Allegheny-Blue Ridge Alliance has prepared the list below indicating when (after receiving all certificates and permits) proposed construction on the Atlantic Coast Pipeline is scheduled to commence and end for those portions in West Virginia and Virginia (to the southern Buckingham County border). Each section, or spread, of the route is also detailed in a map that can be accessed here.
Each entry lists the spread mileposts, the location, and the start and end dates:
- Spread 1-1 0.0 – 17.2 Harrison, Lewis (WV) 2019 4Q 2019
- Spread 1-2 17.2 – 31.6 Lewis, Upshur (WV) 2019 4Q 2019
- Spread 2-1 36.1 – 47.3 Upshur, Randolph (WV) 2018 4Q 2018
- Spread 2-2 47.3 – 56.1 Randolph (WV) 2018 4Q 2018
- Spread 2A 56.1 – 65.4 Randolph (WV) 2018 4Q 2018
- Spread 3 65.4 – 79.2 Randolph, Pocahontas (WV) 2019 4Q 2019
- Spread 3A 79.2 – 91.3 Pocahontas (WV), Highland (VA) 2018 4Q 2018
- Spread 4 91.3 – 103.1 Highland, Bath (VA) 2019 4Q 2019
- Spread 4A 103.1 – 125.9 Bath, Augusta (VA) 2018 4Q 2018
- Spread 5 125.9 – 183.3 Augusta, Nelson (VA) 2019 4Q 2019
- Spread 6 183.3 – 239.6 Nelson, Buckingham (VA) 2018 4Q 2018
Explore the new Web page from Clean Virginia and learn [some truths] about Dominion: “Dominion Energy is a public utility providing a necessary service to customers throughout the Commonwealth of Virginia, and employs thousands of hardworking Virginians who keep our lights on. But unlike other public utility companies, Dominion’s primary corporate objective is to maximize profit, not the public interest. What this means is that Dominion has consistently made choices directly in favor of its shareholders but directly opposed to the interests of Virginians. As a result, our pocketbook, health, and environment suffers.”
Thomas Hadwin (now living in Waynesboro) served as an executive for electric and gas utilities in Michigan and New York. Writing in the Roanoke Times on February 7, 2018, Hadwin says “Dominion Energy recently claimed — in several news stories and in an op-ed … that the ‘recent cold spell demonstrated a need for new pipeline infrastructure in Virginia.’ This misrepresents what really happened and proposes a solution that is wholly unnecessary and very expensive for the people of Virginia…. Dominion made it sound as if we had gas shortages throughout Virginia. What really happened was that 10 industrial customers of Virginia Natural Gas volunteered to cut back on some of their gas usage in exchange for lower rates. This voluntary curtailment involved 90 fewer industrial customers than during the polar vortex in 2013-2014. Virginia Natural Gas is owned by Southern Company, an owner of the Atlantic Coast Pipeline (ACP).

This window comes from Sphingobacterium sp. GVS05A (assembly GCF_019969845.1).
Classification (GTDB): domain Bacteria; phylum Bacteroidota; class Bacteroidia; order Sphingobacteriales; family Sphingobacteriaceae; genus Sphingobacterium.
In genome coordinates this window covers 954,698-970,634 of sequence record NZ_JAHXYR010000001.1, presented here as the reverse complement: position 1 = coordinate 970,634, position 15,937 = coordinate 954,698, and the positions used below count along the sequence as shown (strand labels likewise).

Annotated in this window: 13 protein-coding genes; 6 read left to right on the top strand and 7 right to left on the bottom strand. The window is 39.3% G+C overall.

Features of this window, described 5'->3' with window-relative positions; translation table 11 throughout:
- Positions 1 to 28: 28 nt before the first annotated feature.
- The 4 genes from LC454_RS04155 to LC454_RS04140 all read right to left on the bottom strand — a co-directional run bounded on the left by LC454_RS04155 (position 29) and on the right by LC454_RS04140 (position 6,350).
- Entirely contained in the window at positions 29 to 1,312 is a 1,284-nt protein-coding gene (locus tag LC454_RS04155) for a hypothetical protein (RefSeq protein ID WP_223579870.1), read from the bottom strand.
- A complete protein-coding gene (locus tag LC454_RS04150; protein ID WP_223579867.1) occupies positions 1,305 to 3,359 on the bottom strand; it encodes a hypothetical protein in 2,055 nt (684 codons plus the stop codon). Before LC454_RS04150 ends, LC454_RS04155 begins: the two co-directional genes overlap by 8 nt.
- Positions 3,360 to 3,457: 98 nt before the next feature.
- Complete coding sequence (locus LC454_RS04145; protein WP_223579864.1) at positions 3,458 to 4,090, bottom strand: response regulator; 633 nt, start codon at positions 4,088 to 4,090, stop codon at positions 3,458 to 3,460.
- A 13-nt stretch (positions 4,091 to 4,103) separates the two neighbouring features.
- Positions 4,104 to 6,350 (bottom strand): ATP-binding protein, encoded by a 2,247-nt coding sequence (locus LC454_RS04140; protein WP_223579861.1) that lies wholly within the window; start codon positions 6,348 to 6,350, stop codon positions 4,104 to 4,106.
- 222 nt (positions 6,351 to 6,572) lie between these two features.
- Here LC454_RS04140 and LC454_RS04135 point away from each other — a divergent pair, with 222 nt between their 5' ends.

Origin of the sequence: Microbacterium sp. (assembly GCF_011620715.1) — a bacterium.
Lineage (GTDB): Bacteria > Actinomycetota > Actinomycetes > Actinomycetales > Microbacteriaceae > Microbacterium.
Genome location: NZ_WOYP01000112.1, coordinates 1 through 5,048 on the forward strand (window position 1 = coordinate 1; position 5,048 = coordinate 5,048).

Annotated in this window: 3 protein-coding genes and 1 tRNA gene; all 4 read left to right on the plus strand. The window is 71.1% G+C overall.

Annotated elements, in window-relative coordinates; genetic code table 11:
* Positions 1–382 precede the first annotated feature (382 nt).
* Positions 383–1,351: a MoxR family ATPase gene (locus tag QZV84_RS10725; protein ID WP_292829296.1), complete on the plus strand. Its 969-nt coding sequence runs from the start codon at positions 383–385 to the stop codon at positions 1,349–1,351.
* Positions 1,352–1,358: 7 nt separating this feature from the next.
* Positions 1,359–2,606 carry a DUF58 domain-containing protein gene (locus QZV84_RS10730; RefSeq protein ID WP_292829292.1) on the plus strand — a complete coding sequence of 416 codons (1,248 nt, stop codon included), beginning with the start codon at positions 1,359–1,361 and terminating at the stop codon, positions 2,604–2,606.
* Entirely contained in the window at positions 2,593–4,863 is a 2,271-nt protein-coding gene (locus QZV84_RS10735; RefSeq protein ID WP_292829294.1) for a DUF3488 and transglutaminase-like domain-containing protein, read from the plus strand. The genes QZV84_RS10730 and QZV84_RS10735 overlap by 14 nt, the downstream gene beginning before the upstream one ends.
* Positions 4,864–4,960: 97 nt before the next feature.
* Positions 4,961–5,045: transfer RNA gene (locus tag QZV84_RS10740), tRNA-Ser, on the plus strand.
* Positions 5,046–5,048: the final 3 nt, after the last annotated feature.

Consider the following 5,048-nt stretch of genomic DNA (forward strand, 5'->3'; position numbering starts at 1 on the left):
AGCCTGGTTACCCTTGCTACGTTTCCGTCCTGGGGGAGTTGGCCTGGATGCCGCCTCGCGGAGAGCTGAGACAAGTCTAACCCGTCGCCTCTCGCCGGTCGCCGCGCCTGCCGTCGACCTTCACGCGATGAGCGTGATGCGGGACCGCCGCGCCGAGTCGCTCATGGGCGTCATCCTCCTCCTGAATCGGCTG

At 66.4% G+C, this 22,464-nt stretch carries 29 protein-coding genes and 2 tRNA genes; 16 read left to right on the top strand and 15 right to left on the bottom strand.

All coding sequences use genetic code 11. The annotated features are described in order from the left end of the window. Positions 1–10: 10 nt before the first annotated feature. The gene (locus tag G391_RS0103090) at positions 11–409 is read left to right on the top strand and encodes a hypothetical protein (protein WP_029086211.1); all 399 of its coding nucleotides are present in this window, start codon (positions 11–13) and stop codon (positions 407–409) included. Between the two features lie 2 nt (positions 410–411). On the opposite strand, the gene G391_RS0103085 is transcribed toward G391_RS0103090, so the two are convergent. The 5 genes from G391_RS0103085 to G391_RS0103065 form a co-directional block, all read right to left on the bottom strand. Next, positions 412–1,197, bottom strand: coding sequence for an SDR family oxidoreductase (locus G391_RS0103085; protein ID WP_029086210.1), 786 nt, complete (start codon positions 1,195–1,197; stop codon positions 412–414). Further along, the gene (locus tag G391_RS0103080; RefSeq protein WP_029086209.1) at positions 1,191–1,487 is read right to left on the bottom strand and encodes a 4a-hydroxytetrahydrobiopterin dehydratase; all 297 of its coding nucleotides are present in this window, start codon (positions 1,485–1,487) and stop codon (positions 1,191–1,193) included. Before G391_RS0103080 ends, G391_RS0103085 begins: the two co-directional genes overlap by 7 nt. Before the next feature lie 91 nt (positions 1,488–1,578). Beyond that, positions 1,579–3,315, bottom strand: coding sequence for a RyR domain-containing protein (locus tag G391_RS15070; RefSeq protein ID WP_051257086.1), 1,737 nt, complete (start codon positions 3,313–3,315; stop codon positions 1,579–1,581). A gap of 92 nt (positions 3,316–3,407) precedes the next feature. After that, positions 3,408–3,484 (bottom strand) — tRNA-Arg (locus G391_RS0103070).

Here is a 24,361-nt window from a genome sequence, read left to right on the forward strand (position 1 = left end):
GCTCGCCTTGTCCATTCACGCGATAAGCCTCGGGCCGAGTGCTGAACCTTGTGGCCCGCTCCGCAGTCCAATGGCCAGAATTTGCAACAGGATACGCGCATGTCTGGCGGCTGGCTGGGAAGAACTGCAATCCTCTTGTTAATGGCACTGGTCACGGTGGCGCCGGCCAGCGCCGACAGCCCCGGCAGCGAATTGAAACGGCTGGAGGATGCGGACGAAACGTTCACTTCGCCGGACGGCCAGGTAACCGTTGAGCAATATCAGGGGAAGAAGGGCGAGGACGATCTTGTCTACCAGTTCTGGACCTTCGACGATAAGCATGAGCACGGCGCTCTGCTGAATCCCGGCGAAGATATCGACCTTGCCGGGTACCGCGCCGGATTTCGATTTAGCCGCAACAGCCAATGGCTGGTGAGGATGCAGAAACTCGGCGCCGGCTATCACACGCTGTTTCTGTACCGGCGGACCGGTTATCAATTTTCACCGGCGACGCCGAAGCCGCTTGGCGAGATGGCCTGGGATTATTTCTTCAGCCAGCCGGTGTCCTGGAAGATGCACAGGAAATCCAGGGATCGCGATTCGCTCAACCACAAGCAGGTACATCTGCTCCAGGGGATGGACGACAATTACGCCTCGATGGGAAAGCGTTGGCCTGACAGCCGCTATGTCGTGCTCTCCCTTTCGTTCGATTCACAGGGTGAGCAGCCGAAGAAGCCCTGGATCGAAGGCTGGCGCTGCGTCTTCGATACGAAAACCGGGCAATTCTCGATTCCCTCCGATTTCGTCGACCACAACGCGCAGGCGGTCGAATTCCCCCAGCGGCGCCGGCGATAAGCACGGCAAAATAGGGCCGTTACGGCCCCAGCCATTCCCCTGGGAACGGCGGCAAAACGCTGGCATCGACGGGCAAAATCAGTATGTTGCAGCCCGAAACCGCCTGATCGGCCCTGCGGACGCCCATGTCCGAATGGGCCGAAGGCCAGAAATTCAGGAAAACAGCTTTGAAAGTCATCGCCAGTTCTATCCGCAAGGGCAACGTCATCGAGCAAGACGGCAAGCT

“Transco, the nation’s largest pipeline, runs through our state. During this winter’s severe cold, Dominion said it relied on Transco for about 75 percent of its gas supply, including service to its newest power plant in Southside Virginia. Public utilities in North Carolina relied on the Transco system for 100 percent of the state’s supply during the cold spell, according to Dominion. Chris Stockton, a spokesman for the owners of the Transco system, said their pipelines ‘performed remarkably’ during the cold weather. ‘It’s an incredible accomplishment. It’s a testament to the system that we have,’ he said.”
Hadwin points out that:
- “Transco intends to add more than the capacity of Dominion’s proposed ACP to its existing system before the end of this year. And Columbia Gas, a pipeline that has reliably served Virginia for decades, will add almost as much capacity as the ACP in West Virginia and Virginia this year.”
- “Families and businesses throughout our state, including those in southeastern Virginia, can have access to all of the gas they need by tapping into the abundant supplies from these existing pipelines, and at a cheaper cost.”
- “In September 2017, an industry expert testified to Virginia regulators that using the ACP instead of existing pipelines could cost Dominion’s customers $1.6 billion to $2.3 billion more over the 20-year term of the contract with the ACP.”
- “PJM [the organization that coordinates electricity generation over a 13-state region that includes Virginia] has a surplus of generating capacity that is 75 percent more than it needs for normal reserves. Moreover, PJM expects the growth in electricity use to be relatively flat in Virginia over the next 15 years.”
The bottom line? “Paying more for an unnecessary new pipeline doesn’t make sense. Virginians have all the gas we need at a lower price using the existing pipelines and planned expansions without the need for new pipelines.”
At its evening meeting on February 5, 2018, the Nelson County Board of Zoning Appeals dismissed seven of Dominion’s eleven requests for variance to Nelson’s floodplain ordinance for lack of standing, and granted deferrals for a hearing on the remaining four. “Lack of standing” means that Dominion requested variances on properties it does not own or for which it has no legal right or easements; Virginia law does not permit such requests.